tell him to stay until he gets stout any way Caps is one of the Best men out it is some pleasure to soldier with sutch a Captain. I suppose you are hard at work getting in your Corn. I was glad to hear of those infernal Butternuts being drafted. and then to think you was fool enough to give $75.00 to clear sutch mens shoulders from baring the blunt I would rather heard of you giving $500 to get them into the service you had better look ahead a little and ask yourself if I was to be wounded whether you would be so free to pull out $75.00 to buy me a cork leg or an arm. This is plain words but I want you to take it home and Remember past days.

I shal always reccolect these things. I would of thought a great deal more of it if you had presented $75.00 to the Government Instead of giveing in the way you did what do you suppose men that have gone out will think of sutch work. I can tell you. they feel just as I do, well I must close. we are looking for the pay master in a few day's. my love to all the family tell matt to write often and you try and do better.

Your affectionate Son
J. E. Toner



Camp Near Franklin City Louisiana March 6 1864

Dear Father & Mother

Again I take my pen to write to you a few more lines to let you know how I am getting along There is considerable sickness just now the mumps and measels are going through the whole regiment It is estimated that the regiment cannot muster more than four hundred men fit for duty as for my health it is very good and I am very thankfull for it

It is rumored here in camp that the regiment is going to march in the course of a week or two We may go or we may not ther is no telling when or where a soldier is going untill [he] starts We have packed our dress coats and they are agoing to be stored here through the hot weather and we have got nothing but shelter tents and evry indicates that our regiment is going into an active campaign I wish we would leave this place for it is anything but a healthy place here the land is low and leavel and the water is very poor that is what is makes so many of the men sick if we only get good water I believe there would not be so many men sick as there is here

I have slept on the ground here all the time since I have been here untill about a week ago the Capt came into my tent and told that us that we must not lay on the ground any longer and that if we could not find boards we must go into the woods and cut some poles Accordingly John Carver and Albert Leavitt and myself started off to cut some poles we had not gone far before we met some boys with a lot of boards and thay told us we was a mind to go about 2 miles we could [find] some so we started off through the woods after some boards We finely got there but we got cheated out of our boards and had to take up with pickets off of the fence At the place where we went there was a nice house finished out side and in the very best style and when we got there the boys had striped that house out side and in and had got a fire built up under it and in less than half an hour that house was a heap of ashes I can tell you what it is if you want to see destruction come out here I have been in the army long enough to find out one thing and that it no place to improve a young mans morals to go into the army I dont want you to think I am homesick for I am not but I write just as I think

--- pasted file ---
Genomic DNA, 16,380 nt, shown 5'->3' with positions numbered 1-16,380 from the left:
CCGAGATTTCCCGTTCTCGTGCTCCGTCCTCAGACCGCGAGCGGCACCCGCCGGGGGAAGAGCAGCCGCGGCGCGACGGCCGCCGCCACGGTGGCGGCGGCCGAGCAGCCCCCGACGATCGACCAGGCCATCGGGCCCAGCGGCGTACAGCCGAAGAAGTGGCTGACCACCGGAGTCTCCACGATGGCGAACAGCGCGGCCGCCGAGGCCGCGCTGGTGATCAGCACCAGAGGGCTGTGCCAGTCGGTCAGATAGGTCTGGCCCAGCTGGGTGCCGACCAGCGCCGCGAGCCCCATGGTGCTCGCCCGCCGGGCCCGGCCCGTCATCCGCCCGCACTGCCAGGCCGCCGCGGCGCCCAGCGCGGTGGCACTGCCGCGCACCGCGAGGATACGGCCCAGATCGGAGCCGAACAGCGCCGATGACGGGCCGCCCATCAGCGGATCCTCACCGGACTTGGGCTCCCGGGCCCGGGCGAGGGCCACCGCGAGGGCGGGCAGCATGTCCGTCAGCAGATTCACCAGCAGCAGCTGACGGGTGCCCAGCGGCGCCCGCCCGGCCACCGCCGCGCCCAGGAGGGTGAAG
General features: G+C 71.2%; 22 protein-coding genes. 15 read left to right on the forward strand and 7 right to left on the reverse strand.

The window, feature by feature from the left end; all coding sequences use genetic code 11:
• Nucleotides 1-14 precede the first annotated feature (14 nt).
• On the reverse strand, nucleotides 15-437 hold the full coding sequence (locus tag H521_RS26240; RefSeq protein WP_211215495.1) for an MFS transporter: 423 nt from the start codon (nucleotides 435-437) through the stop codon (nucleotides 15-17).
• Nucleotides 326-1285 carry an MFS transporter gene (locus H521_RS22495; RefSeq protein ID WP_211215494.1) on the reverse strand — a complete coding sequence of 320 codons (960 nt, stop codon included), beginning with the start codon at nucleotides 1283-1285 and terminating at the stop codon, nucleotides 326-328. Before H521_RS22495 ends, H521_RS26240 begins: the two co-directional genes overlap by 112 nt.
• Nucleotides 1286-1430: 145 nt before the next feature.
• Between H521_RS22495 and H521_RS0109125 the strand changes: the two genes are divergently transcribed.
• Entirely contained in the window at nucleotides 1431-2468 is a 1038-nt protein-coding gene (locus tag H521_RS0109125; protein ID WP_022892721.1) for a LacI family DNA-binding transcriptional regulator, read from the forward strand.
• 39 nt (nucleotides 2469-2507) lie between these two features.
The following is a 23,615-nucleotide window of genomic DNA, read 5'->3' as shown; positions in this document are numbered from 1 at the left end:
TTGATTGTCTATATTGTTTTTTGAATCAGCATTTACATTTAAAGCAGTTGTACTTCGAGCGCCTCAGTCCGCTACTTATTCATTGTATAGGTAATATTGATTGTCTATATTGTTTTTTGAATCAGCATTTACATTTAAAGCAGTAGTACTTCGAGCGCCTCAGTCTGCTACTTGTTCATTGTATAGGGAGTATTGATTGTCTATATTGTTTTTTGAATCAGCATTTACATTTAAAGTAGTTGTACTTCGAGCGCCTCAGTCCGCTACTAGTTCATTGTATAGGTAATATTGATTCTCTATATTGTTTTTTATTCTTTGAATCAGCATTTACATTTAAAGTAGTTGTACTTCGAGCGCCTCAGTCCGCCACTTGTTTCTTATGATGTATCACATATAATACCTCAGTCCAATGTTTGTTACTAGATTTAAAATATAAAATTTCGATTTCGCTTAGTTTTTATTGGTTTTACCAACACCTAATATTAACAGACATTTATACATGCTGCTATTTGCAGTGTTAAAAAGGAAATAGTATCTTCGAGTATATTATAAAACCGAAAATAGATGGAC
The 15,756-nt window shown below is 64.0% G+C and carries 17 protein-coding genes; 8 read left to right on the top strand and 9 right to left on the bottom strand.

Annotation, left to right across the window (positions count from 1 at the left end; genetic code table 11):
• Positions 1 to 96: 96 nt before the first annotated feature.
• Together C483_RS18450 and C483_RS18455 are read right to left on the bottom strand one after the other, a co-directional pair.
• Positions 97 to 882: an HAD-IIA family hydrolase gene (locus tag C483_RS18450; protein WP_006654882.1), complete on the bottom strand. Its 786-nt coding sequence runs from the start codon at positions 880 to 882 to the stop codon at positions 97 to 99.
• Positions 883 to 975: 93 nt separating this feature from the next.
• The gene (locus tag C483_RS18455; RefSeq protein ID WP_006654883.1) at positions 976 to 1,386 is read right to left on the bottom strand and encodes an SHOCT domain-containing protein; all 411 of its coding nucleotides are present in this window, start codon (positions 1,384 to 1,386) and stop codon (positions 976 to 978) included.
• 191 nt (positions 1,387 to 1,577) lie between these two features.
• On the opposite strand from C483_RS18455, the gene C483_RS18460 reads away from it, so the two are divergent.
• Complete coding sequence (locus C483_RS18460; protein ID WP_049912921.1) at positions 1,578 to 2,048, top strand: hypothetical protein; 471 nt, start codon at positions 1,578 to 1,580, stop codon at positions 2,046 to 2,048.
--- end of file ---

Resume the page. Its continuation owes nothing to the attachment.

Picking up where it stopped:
We have to practice shooting at target mondays wednesdays & Fridays and then we have to drill twice a day and have dress parade evry day and our time about all taken up and I dont find much tome to write except Sunday I am looking for a letter from you evry day for I think it is about time I had one what do you think about my being transfered if it is a possible thing have it done but dont know as it is now be sure and answer my letters as soon as you receive them for I am very anxious to here from you there has been a rumor in camp that the Col was a going to try to get up to washington but we dont any of us believe it for we dont think we should have been sent down here if we want a going to stay here I want you to do as I wrote about my being transfered and possible it can be done I must now close for it is most time for dress parade

Write as soon as you receive this and write all the news from your son
Oscar L Johnson

PS I guess you will have hard work to read this last page for I wrote at lightning speed Tell Fred to be a good boy and help Father all he can

[Oscar L. Johnson was a private in the 30th Maine Infantry Regiment. The envelope was addressed to "Mr. Abizer Johnson Esq., Turner, Maine" and was postmarked March 11, 1864 from New Orleans. Pvt. Johnson was later killed in action.]